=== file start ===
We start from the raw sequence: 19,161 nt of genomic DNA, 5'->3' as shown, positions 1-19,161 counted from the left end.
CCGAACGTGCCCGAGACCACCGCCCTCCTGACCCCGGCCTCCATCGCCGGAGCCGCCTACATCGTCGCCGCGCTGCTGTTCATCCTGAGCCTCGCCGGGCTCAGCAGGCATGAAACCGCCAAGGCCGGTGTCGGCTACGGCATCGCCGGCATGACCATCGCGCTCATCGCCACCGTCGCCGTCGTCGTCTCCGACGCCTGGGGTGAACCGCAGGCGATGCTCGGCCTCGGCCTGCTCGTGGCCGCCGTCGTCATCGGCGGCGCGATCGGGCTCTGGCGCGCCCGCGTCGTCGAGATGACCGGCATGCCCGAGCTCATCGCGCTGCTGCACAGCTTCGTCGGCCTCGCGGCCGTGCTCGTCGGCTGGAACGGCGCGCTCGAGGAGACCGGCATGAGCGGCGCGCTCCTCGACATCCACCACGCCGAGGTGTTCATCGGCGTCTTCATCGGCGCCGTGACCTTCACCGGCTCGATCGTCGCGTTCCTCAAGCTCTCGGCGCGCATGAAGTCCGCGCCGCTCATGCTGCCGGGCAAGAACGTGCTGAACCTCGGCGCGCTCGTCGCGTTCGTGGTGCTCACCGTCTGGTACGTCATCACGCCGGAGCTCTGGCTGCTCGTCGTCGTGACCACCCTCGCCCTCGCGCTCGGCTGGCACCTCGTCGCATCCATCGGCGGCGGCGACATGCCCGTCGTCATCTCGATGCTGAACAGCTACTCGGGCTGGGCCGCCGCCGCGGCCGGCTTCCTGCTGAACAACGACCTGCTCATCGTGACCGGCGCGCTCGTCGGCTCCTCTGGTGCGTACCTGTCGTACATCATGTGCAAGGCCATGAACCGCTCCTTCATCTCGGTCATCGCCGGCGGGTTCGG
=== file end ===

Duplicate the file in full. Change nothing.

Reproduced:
We start from the raw sequence: 19,161 nt of genomic DNA, 5'->3' as shown, positions 1-19,161 counted from the left end.
CCGAACGTGCCCGAGACCACCGCCCTCCTGACCCCGGCCTCCATCGCCGGAGCCGCCTACATCGTCGCCGCGCTGCTGTTCATCCTGAGCCTCGCCGGGCTCAGCAGGCATGAAACCGCCAAGGCCGGTGTCGGCTACGGCATCGCCGGCATGACCATCGCGCTCATCGCCACCGTCGCCGTCGTCGTCTCCGACGCCTGGGGTGAACCGCAGGCGATGCTCGGCCTCGGCCTGCTCGTGGCCGCCGTCGTCATCGGCGGCGCGATCGGGCTCTGGCGCGCCCGCGTCGTCGAGATGACCGGCATGCCCGAGCTCATCGCGCTGCTGCACAGCTTCGTCGGCCTCGCGGCCGTGCTCGTCGGCTGGAACGGCGCGCTCGAGGAGACCGGCATGAGCGGCGCGCTCCTCGACATCCACCACGCCGAGGTGTTCATCGGCGTCTTCATCGGCGCCGTGACCTTCACCGGCTCGATCGTCGCGTTCCTCAAGCTCTCGGCGCGCATGAAGTCCGCGCCGCTCATGCTGCCGGGCAAGAACGTGCTGAACCTCGGCGCGCTCGTCGCGTTCGTGGTGCTCACCGTCTGGTACGTCATCACGCCGGAGCTCTGGCTGCTCGTCGTCGTGACCACCCTCGCCCTCGCGCTCGGCTGGCACCTCGTCGCATCCATCGGCGGCGGCGACATGCCCGTCGTCATCTCGATGCTGAACAGCTACTCGGGCTGGGCCGCCGCCGCGGCCGGCTTCCTGCTGAACAACGACCTGCTCATCGTGACCGGCGCGCTCGTCGGCTCCTCTGGTGCGTACCTGTCGTACATCATGTGCAAGGCCATGAACCGCTCCTTCATCTCGGTCATCGCCGGCGGGTTCGG